“What’s Happening in Luzerne”
LUZERNE BOROUGH MEETINGS
Luzerne Borough Council Work Session – Canceled for July 202
Luzerne Borough Sewer Authority Meeting – Tuesday, July 7, 2020 6:00 pm
Luzerne Borough Monthly Council Meeting – Wednesday, July 8, 2020 7:00 pm
COUNCIL MEETING WILL BE HELD AT THE LUZERNE FIRE DEPT HALL
Meetings are open to the public. MASKS MUST BE WORN!
EVERYONE IS ASKED TO TAKE A SEAT UPON ENTERING THE BUILDING AND REMAIN SEATED UNTIL THE MEETING IS OVER
FIRST ANNUAL LUZERNE BOROUGH FARMERS MARKET
The First Annual Luzerne Farmers Market will start Sunday, July 12th from 9:00 am to 1:00 pm and will continue every Sunday during growing season.
The Farmers Market will be located in the Luzerne Bank Parking Lot located at 118 Main Street, Luzerne, Pa.
GARBAGE STICKERS ON SALE
July thru December 2020 garbage stickers are on sale at Gerritys Supermarket located in the Luzerne Shopping Center. Prices remain the same as the first half of the year, $75.00 1 bag carts, $105.00 2 bag carts and $135.00 for 3 bag carts. Cost of stickers includes recycling, yard waste and leaf pickup. STUBS LOCATED ON TOP OF THE STICKER MUST BE COMPLETED AND PLACE IN THE MAIL SLOT OF THE LUZERNE BOROUGH BUILDING OR MAILED IN. We cannot report to County Waste you’ve renewed your services until the stub is in our possession. Last day for garbage pick up with the January thru June stickers will be Thursday, July 16th. After the 16th, garbage will be left curbside and a sanitation warning may be issued by Code Enforcement. Carts will be removed the 1st week of August 2020.
PLEASE… IF YOU HAVE NOT ALREADY DONE SO, COMPLETE THE CENSUS!
2020 Census Matters More Than Ever
Completing your 2020 United States Census is now more important than ever for the future of Northeast Pennsylvania. In general, the Census helps determine the amount of federal funding our local municipalities and the County receive, which while always crucial will play an even larger role now as the area recovers from the COVID-19 crisis gripping the nation.
Why It Matters
Each census response from the community has the potential to help the area move forward from our current crisis, while ensuring that Luzerne County and its municipalities can meet the needs of its residents over the next ten years. Here is a breakdown of how powerful taking the time to complete the census can be:
- Each person counted equals $2,100 in federal funding each year for a variety of federal projects, including: social programs, infrastructure, roads, prisons, schools and parks.
- If we miss just 500 people county-wide, that comes out to over $1 million per year, and $10 million total until the next census
- Additionally, the census can decide how the concerns of Luzerne County residents are heard in Washington, D.C. since it helps determine Electoral College votes and congressional districts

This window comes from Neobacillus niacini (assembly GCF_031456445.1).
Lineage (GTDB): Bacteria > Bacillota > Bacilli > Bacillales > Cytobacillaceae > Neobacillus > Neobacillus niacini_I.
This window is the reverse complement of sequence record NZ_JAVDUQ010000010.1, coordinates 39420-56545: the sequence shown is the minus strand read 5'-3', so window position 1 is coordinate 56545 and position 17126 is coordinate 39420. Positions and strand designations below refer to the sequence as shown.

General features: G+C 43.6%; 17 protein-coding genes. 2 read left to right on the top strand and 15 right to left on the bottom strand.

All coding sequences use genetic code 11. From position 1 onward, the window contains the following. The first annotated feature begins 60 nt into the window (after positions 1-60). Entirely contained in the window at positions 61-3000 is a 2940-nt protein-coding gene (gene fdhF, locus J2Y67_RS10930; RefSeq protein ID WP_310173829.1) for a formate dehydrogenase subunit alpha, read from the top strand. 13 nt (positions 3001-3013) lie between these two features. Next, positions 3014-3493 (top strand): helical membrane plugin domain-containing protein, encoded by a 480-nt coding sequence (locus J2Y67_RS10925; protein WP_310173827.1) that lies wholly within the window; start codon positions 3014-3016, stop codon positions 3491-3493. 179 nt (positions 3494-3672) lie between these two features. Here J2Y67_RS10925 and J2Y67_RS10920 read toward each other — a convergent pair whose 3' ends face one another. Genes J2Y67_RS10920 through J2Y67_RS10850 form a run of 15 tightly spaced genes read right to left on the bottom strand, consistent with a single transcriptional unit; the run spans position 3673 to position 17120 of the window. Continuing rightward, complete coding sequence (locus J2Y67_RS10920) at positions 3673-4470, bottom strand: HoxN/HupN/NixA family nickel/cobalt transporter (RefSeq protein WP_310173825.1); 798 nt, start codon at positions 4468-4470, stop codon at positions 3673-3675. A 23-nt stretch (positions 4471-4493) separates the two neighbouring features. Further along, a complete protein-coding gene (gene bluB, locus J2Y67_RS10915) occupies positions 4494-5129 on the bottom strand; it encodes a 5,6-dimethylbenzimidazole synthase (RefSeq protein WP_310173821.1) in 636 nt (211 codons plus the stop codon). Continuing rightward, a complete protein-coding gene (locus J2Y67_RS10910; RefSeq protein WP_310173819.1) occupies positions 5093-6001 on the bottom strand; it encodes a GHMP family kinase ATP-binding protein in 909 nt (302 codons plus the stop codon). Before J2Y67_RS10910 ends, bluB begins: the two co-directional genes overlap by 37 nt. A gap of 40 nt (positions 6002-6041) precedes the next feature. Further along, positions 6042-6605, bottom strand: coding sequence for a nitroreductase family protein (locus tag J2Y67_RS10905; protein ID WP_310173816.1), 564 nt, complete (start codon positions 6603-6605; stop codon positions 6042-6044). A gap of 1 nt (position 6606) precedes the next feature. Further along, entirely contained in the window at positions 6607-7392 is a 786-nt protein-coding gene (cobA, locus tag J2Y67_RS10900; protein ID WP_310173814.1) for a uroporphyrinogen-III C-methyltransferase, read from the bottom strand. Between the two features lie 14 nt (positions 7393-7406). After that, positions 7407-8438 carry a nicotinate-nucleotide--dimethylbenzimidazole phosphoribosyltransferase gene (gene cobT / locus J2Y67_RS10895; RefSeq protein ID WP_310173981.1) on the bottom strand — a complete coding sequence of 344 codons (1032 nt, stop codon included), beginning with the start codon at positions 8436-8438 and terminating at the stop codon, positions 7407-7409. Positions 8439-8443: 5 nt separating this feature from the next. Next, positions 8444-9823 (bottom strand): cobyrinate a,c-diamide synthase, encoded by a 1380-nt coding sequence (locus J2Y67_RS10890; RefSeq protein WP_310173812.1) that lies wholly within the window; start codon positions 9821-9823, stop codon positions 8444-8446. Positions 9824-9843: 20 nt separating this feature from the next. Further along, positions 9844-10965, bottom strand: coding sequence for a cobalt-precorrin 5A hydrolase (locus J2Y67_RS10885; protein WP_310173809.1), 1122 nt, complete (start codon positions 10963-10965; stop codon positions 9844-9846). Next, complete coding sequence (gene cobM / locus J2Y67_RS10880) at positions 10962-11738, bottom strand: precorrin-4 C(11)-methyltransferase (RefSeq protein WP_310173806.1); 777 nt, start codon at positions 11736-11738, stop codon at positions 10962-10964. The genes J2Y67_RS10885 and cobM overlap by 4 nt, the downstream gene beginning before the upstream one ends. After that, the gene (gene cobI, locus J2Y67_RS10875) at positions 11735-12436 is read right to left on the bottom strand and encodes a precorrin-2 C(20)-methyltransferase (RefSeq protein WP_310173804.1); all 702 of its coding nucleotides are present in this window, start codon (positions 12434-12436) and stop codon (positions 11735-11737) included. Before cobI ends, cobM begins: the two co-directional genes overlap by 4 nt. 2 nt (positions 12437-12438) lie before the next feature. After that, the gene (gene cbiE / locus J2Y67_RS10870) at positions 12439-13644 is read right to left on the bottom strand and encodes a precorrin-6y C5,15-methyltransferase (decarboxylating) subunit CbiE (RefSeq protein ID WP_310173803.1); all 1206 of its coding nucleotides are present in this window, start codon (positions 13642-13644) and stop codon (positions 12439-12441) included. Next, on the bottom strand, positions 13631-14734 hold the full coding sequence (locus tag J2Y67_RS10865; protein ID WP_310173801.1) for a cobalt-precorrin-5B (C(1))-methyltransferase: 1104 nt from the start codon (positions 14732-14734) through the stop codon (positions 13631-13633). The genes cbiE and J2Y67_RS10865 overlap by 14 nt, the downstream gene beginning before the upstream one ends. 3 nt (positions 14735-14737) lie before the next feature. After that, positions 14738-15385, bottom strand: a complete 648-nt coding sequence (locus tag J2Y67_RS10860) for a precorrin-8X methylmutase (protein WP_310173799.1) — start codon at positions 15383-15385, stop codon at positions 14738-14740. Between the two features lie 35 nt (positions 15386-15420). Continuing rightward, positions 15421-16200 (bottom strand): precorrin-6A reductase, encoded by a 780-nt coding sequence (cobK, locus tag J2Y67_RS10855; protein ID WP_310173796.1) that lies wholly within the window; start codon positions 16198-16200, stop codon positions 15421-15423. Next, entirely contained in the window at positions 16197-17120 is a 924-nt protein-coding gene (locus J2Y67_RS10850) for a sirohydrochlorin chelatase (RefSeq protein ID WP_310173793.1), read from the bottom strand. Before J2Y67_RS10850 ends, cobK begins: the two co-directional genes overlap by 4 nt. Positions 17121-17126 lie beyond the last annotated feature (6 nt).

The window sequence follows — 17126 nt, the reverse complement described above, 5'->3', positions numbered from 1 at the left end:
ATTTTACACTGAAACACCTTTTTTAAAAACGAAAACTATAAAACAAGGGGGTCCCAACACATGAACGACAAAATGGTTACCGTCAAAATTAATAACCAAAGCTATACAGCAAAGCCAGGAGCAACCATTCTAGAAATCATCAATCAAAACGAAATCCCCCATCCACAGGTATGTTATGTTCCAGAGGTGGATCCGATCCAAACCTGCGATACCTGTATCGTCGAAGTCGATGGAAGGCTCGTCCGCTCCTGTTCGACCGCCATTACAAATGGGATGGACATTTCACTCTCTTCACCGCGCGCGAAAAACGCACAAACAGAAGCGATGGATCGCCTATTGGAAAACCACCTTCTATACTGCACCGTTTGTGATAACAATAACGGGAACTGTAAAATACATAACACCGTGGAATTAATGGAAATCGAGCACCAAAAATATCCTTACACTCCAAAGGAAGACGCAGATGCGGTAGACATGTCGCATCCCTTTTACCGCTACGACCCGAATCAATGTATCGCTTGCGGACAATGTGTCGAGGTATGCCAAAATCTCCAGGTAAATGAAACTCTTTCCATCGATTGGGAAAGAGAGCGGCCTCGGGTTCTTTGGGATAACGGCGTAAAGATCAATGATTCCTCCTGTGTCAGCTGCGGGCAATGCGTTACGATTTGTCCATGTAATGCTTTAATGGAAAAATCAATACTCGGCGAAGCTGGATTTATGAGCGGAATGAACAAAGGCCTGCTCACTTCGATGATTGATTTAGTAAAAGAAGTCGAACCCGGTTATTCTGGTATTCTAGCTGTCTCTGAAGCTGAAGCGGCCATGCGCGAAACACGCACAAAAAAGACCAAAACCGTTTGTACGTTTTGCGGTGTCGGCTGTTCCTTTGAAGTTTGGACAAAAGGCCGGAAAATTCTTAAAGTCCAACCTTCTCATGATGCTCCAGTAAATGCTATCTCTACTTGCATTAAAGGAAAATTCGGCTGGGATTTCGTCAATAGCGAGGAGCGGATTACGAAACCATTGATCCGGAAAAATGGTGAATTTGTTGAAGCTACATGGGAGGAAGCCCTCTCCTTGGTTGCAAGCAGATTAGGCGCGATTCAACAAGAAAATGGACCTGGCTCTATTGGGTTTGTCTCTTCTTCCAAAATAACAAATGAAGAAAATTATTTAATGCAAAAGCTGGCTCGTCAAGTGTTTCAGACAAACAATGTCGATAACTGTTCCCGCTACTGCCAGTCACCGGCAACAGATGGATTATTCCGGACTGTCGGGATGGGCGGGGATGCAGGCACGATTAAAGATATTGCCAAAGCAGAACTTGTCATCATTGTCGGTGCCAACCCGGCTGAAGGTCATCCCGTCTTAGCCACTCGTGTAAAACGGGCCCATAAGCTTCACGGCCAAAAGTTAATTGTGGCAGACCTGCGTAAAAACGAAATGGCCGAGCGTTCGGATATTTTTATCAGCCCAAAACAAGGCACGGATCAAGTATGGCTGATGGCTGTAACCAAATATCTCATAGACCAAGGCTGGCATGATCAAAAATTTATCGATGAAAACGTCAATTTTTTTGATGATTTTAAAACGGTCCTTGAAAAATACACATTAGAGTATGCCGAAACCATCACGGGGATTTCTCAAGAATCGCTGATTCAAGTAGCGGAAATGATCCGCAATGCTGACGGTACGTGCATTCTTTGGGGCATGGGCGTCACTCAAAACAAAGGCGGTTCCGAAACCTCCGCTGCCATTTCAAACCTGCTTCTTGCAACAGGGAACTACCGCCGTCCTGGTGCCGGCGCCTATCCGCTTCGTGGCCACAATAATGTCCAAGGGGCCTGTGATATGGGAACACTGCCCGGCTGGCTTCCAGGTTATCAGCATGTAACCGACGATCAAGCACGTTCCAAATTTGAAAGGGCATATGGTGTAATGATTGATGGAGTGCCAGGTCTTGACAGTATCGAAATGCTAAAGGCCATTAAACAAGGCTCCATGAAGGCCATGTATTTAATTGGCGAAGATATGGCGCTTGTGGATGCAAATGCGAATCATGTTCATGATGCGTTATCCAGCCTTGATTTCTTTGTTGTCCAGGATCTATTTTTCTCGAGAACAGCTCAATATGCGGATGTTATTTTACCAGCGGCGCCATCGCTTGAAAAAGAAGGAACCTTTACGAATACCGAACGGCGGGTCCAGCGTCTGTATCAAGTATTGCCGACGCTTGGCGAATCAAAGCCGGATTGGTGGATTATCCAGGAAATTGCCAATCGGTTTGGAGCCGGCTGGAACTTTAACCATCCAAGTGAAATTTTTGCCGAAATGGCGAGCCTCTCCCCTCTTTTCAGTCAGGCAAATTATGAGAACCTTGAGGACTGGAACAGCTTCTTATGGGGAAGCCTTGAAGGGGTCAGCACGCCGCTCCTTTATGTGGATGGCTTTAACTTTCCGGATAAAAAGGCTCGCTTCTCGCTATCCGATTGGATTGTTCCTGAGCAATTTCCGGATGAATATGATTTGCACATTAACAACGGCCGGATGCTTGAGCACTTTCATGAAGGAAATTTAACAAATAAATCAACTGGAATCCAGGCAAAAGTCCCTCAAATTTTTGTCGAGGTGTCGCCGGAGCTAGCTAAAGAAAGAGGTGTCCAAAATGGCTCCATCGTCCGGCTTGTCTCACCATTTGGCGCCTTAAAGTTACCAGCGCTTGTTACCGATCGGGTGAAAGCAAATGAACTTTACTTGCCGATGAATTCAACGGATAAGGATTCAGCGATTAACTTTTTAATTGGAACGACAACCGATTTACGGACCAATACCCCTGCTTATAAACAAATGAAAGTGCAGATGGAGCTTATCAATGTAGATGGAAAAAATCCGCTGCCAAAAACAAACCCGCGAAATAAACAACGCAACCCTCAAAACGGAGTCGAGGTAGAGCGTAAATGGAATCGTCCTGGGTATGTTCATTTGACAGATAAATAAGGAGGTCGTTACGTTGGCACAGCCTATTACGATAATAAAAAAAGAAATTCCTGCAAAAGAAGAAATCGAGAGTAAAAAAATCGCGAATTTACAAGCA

While April 1st is considered Census Day, responses will be collected over the next several months, but the earlier the response the better. When you respond to the census, count everyone living in your home as of April 1st. There are several options available to complete your census:
· Online– Visit www.2020census.gov .
· By Phone– Call 844-330-2020. Phone lines are open every day from 7am to 2am Eastern Time.
· By mail– All homes will receive a paper questionnaire if they do not first respond online or by phone. Simply fill out form and return it via mail.
- Track the response rate in your community in real time: https://2020census.gov/en/response-rates.html
- For questions on who should be counted and language support visit: https://2020census.gov/en/ways-to-respond.html
James Keller – Mayor
Michael Jancuska – Chairman
Anthony Perzia -Vice Chairman – Finance
Jason Tarreto – Council – Roadmaster
Mary Ellen Schell – Council – Police
Susan Kalinay – Council – Parks and Recreation
Jonathan Spohrer – Solicitor
Bill Balavage – Treasurer
Linda Booth – Secretary
Michael J. Kotwasinki – Chief of Police
John Lohman – Tax Collector
Tim Connolly, Tetra Tech – Engineer
Pennsylvania Elected Officials
Right to Know
Regional Stormwater Management Program
In the U.S., the Environmental Protection Agency (EPA) is charged with regulating stormwater pursuant
to the Clean Water Act (CWA).
In 2016, the Department of Environmental Protection (DEPI labeled approximately 19,000 mites Of rivers
and streams in Pennsylvania impaired for water supply, aquatic life, recreation or fish consumption.
Stormwater runoff is one Of the biggest reasons for impairment.
Under existing federal law, municipalities in Northeastern Pennsylvania must curb pollution of the
Susquehanna River by as much as 10% in the next five years (2018-2023). Stormwater carries an
immense amount Of pollution, including sediment. Car oil, lawn fertilizers and pesticides. Those
pollutants have many negative impacts on our Streams and rivers.